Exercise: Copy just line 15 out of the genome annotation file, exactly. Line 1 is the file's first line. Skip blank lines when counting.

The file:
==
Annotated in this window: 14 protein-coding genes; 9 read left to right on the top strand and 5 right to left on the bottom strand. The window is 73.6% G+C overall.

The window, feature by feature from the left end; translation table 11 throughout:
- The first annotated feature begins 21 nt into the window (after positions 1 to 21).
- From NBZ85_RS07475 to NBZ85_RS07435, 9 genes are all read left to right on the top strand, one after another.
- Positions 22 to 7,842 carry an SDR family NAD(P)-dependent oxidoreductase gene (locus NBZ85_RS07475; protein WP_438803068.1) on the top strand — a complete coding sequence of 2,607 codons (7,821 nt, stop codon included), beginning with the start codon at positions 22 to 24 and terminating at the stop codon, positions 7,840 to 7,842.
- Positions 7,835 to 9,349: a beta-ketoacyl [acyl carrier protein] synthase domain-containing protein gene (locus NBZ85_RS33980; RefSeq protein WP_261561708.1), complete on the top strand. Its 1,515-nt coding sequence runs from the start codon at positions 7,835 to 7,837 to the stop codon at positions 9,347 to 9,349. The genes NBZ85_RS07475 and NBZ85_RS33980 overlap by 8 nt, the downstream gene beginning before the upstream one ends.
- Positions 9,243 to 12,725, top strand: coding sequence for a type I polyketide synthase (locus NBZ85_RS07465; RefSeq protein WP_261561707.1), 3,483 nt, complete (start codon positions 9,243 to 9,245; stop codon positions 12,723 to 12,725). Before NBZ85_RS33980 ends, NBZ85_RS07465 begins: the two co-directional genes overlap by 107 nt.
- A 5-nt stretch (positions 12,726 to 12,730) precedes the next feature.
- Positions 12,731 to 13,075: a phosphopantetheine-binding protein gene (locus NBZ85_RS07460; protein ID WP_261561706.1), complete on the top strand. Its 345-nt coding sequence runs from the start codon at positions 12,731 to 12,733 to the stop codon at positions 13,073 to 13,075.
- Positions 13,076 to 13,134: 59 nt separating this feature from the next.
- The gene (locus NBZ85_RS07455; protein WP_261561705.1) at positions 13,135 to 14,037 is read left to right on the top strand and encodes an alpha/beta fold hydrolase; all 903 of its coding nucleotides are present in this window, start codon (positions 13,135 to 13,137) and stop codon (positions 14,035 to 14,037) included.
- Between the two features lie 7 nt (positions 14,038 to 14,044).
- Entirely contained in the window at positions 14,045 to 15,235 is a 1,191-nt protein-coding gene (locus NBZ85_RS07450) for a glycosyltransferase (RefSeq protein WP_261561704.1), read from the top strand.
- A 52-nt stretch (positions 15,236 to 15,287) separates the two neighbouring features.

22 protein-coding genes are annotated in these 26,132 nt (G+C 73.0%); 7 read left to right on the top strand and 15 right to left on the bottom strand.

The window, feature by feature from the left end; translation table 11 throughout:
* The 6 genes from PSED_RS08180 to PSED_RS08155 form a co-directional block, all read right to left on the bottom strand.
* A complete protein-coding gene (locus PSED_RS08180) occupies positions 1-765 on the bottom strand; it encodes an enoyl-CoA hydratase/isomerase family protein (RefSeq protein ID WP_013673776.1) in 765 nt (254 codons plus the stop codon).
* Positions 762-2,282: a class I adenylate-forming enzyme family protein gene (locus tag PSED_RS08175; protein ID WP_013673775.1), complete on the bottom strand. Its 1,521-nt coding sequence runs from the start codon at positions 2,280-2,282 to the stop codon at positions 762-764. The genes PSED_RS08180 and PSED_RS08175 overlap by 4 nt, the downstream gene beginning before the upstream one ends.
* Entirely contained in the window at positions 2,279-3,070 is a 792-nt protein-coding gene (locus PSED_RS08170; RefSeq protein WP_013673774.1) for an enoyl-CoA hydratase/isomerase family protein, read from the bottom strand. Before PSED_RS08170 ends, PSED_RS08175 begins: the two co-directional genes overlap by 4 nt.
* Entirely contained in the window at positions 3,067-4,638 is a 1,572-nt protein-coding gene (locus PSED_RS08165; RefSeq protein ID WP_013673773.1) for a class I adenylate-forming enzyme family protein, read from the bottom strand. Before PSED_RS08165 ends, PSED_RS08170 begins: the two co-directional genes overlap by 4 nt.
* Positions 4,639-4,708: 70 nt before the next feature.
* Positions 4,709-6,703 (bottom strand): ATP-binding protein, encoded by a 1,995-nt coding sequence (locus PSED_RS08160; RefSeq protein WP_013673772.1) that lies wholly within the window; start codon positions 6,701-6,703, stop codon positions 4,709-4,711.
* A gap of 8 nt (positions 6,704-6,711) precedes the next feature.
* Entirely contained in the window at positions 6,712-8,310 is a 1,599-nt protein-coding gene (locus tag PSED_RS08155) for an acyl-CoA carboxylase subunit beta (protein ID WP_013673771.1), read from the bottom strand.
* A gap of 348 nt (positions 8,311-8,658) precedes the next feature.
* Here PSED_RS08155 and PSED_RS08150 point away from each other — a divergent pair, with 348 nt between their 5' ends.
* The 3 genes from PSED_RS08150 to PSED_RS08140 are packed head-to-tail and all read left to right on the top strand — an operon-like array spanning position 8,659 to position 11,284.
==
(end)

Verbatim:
22 protein-coding genes are annotated in these 26,132 nt (G+C 73.0%); 7 read left to right on the top strand and 15 right to left on the bottom strand.